ting in Walks.
ALBANY, Or., Oct. 3 (Special.)
Because of the recent heavy rains
the Linn county fair, which was to
have been held this week, beginning
Tuesday, was called off today. The
grounds are in such condition because
of the rain that it was deemed inad
visable to go ahead.
The board of directors of the fa
association reached this decision i
meeting held this forenoon at the
grounds. It is believed the track
would be in shape if no more rain
comes, but the ground is very damp.
The fair buildings were built this
year and there was no time to build
walks or roads inside the grounds
and hence conditions for public con
venience are very unfavorable.
Before another year the new
grounds can be drained properly and
roads built so that ' unfavorable
weather conditions may be met.
Girl Slams Door Sbnt While SneJl
McCrea Shoots at W. S.
McCrea of Chicago.
CHICAGO, 111, Oct. 3. W. S. Mo-
Ccea. a noted figure for 30 years in
Chicago financial circles, was saved
from death at the hands of his son
snail Dy tne neroism or a young
woman stenographer. The young man
shot himself through the head. He
died In a hospital. The eon had tried
to shoot his father In the latter's
office in the Gas building, but was
prevented by Miss vera Danford, the
elder McCrea s secretary.
Miss Danford slammed a door shut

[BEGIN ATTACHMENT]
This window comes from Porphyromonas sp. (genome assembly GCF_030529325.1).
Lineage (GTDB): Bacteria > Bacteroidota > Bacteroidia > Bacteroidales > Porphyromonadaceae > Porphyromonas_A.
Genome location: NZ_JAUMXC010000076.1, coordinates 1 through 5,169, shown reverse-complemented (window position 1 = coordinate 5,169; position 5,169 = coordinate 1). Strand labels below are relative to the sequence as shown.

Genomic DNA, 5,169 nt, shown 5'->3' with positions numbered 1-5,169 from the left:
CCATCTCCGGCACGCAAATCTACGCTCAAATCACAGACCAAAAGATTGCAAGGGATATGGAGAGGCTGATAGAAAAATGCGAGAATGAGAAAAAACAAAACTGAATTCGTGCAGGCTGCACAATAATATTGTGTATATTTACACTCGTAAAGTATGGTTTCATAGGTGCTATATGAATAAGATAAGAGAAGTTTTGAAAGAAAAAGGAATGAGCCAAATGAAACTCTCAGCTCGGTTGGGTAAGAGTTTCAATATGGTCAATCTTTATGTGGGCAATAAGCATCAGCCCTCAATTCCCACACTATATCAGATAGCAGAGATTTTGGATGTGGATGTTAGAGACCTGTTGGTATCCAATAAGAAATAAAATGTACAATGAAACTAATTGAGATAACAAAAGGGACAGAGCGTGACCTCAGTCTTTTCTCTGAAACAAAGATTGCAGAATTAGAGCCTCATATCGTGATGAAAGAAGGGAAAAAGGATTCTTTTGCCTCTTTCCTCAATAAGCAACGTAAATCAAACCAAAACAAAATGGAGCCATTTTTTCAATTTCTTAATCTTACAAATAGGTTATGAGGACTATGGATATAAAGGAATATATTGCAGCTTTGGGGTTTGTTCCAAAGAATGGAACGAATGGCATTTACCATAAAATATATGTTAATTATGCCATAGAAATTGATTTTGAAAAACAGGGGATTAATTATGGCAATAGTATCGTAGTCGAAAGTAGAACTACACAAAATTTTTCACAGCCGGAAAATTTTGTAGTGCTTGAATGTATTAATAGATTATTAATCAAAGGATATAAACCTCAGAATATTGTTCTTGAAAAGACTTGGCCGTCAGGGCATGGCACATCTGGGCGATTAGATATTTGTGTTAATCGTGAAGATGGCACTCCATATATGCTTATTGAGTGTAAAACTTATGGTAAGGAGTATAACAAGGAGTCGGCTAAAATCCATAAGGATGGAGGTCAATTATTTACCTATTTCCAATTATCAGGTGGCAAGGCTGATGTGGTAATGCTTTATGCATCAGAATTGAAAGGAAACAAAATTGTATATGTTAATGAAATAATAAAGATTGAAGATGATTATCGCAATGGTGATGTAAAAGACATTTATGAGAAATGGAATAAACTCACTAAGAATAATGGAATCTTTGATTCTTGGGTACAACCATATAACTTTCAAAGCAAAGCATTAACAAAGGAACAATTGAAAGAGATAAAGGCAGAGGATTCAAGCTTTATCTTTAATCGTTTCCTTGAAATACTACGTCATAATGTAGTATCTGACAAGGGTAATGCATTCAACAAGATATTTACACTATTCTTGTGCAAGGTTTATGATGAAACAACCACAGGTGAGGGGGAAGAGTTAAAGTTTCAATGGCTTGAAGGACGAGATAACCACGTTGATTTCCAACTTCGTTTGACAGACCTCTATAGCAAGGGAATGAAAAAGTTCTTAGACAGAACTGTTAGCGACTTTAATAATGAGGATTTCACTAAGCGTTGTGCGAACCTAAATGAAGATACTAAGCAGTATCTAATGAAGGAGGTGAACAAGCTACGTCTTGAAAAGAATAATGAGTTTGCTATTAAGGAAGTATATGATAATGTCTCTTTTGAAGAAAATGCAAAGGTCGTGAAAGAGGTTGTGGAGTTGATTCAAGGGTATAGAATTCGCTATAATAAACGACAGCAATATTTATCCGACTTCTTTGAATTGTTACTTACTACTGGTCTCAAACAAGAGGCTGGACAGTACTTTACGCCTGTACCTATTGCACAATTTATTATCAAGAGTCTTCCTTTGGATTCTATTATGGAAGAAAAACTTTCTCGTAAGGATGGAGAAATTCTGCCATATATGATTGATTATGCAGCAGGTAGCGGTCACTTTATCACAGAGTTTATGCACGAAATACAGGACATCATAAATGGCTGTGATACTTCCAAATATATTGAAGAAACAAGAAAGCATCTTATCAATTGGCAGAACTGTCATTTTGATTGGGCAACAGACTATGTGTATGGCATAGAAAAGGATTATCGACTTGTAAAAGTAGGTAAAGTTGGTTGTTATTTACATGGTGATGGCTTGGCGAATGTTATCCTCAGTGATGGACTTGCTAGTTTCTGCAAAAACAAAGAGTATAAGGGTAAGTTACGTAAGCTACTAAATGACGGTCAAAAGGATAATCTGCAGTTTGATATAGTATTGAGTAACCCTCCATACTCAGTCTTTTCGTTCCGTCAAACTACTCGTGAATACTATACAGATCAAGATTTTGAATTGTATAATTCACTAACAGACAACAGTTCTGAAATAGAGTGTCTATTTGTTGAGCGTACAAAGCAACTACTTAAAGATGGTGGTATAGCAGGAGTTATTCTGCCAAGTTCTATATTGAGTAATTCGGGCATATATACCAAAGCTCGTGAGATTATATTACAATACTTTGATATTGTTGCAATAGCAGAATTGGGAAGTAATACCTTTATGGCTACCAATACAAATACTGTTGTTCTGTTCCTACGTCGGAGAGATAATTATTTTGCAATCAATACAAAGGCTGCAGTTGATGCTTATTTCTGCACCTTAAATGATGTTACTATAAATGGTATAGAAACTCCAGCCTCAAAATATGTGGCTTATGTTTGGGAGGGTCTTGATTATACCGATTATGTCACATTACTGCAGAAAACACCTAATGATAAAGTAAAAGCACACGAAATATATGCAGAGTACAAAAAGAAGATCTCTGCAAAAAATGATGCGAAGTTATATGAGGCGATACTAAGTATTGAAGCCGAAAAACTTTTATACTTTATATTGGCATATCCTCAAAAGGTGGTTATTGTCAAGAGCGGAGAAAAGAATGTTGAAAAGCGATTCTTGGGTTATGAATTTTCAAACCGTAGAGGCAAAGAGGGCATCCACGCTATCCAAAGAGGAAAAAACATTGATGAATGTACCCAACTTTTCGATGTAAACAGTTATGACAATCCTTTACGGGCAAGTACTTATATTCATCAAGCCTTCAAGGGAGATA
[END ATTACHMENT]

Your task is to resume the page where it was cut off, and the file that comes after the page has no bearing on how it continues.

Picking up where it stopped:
between the two after one shot had
She narrowly escaped injury when a
second bullet from young McCrea"s
revolver crashed through the door as
she locked it, the bullet miesing her
by only a few inches. .
W. is. Mccrea formerly was treasurer
of the People's Gas company and the
shooting occurred in his office in the
Snell McCrea. 35 years old, was the
MEMORIAL PLANS MADE
Scheme Is to Have Building in
, Washington With Quarters for
CHICAGO. Oct. 3. The board of di
rectors" of the Knights of Columbus
toduy voted to offer the American
This is the balance of the JiO.000.-
000 collected by the organization for
war purposes, to erect a memorial
building in Washington.
The building, which would be In
memory of the Americans wno aiea
In the war, would contain an audi
torium seating 20,000, quarters for the
Veterans of Foreign Wars, the Grand
Army of the Republic, the Spanish
War Veterans and similar societies.
Ownership of the structure would be
veuted in the American Legion, and it
would be governed by a board of
directors. Of the funds offered.
1,000.000 would be used as an endow
ment for upkeep of the building.
- Committee to Meet Ga.lfcra.Hh..
A committee has arranged to meet
Colonel GalDraith. new head of the
legion, In New York soon to make the
proposition to him.
In the statement announcing the
offer the Knights of Columbus said:
"The building will be a memorial to
our hero dead for their parents and
other relatives and an inspiration to
the living and to future generations
who will see in it a symbol of the
sacrifices of these dead and find in it
an incentive to serve their country as
unselfishly in tne future. x
Site to Be Obtained.
"The building is to be patterned
after the civic auditorium in San
Francisco and to promote permanent
Interest In the army and navy. Its
auditoriums and halls are to be used
for public gatherings as free as Is
"A sutable site must be obtained,